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Monday Musings – Lukewarm is Room Temperature

“So then because thou art lukewarm, and neither cold nor hot, I will spue thee out of my mouth.” (Rev. 3:16)

I enjoy having a cup of coffee nearby when I’m writing.  I pour myself a cup of steaming coffee, and my fingers get busy. Strangely though, if I stop and grab a drink just a few moments later, my steaming mug isn’t steaming anymore. The coffee that was almost burning my tongue five minutes ago is now just sort of hot. If I wait another ten minutes, it won’t be hot at all. The funny thing is, it isn’t exactly cold, even if it sits for a while. Unless it’s in a very cold room or car it doesn’t really get icy, it just gets lukewarm. It becomes room temperature.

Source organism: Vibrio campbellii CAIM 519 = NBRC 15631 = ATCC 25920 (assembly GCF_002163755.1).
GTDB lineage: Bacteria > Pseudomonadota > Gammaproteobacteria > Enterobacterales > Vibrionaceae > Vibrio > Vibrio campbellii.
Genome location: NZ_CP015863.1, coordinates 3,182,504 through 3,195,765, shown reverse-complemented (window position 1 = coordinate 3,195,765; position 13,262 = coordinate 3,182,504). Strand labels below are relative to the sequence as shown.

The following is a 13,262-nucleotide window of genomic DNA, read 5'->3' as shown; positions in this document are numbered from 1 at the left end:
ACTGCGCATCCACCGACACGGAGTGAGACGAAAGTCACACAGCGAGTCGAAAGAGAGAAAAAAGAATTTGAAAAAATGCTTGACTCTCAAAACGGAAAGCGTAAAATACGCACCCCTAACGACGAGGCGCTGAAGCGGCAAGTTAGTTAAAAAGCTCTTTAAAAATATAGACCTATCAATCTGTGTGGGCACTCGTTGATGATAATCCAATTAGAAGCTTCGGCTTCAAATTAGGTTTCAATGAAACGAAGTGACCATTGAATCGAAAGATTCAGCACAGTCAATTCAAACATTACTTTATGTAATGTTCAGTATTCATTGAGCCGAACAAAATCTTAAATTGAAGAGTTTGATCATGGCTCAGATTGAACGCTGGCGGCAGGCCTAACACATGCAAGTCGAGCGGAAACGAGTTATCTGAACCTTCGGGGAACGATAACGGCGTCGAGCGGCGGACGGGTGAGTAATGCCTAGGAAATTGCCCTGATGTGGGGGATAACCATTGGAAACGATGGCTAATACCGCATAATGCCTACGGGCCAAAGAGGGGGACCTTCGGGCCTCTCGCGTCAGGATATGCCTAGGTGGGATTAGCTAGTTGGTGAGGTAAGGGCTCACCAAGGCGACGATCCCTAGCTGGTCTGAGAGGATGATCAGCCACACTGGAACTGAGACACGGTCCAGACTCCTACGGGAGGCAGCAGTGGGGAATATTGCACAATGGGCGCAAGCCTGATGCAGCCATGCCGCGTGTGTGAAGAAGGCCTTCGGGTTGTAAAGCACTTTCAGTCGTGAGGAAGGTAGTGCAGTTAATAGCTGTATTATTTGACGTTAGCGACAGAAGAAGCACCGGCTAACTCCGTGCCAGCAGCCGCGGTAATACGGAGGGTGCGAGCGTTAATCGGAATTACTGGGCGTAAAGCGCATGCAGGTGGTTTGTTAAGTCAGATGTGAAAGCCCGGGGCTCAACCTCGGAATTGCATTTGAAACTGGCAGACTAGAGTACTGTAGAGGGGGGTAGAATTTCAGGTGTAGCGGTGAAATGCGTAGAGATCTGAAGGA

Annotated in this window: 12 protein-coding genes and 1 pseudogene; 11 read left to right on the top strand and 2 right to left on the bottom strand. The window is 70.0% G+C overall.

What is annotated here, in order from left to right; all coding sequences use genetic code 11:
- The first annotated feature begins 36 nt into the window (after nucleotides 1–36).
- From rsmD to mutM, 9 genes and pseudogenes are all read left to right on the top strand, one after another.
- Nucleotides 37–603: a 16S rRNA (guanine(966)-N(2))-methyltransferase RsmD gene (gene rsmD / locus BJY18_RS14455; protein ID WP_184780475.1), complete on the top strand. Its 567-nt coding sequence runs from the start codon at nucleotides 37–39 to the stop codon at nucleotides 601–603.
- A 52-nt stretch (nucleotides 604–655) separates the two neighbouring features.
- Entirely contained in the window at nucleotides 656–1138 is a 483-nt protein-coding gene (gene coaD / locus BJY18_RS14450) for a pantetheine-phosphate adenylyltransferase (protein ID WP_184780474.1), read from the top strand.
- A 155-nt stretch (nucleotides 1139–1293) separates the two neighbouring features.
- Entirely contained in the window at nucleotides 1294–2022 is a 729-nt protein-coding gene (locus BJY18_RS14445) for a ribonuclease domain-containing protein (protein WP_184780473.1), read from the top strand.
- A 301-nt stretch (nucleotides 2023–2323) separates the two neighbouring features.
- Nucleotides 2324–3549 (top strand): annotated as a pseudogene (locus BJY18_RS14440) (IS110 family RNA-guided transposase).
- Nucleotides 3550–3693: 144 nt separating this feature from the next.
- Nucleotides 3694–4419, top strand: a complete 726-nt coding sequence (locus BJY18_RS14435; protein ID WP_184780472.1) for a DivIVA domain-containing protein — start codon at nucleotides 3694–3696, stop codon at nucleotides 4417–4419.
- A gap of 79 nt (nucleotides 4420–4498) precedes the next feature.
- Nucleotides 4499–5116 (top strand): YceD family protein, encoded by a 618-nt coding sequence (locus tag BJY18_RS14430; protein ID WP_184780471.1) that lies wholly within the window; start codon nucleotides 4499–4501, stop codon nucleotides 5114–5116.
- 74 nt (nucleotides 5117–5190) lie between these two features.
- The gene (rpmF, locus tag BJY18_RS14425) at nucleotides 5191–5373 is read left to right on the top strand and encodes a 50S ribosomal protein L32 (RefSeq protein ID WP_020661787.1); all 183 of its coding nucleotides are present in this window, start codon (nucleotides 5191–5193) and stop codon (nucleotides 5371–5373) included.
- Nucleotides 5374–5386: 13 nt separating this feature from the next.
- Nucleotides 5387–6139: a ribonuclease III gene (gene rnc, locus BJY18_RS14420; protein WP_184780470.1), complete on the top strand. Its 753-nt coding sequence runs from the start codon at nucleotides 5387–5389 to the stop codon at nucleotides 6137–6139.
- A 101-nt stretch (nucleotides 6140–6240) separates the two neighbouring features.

I think that is a good depiction of how we become spiritually lukewarm. It’s not like we suddenly go from being on fire for God to becoming absolutely cold and hardhearted. We just gradually cool off a little at a time, almost imperceptibly, and we become “room temperature.”

God told the church at Laodicea that he preferred that they be cold or hot, but not lukewarm. Isn’t it rather astounding that God would prefer us to be cold to being lukewarm? Many times we look with disdain at those who are spiritually “cold”, who have no pretense of interest in the things of God. But we often look at those who are “hot” in the same manner. We think they are “fanatical”–too fervent, too zealous. God doesn’t feel that way. He wants us to make a decision. Be cold or hot. But don’t be somewhere in the middle.  The fence-riders are the ones who make Him “sick to His stomach”.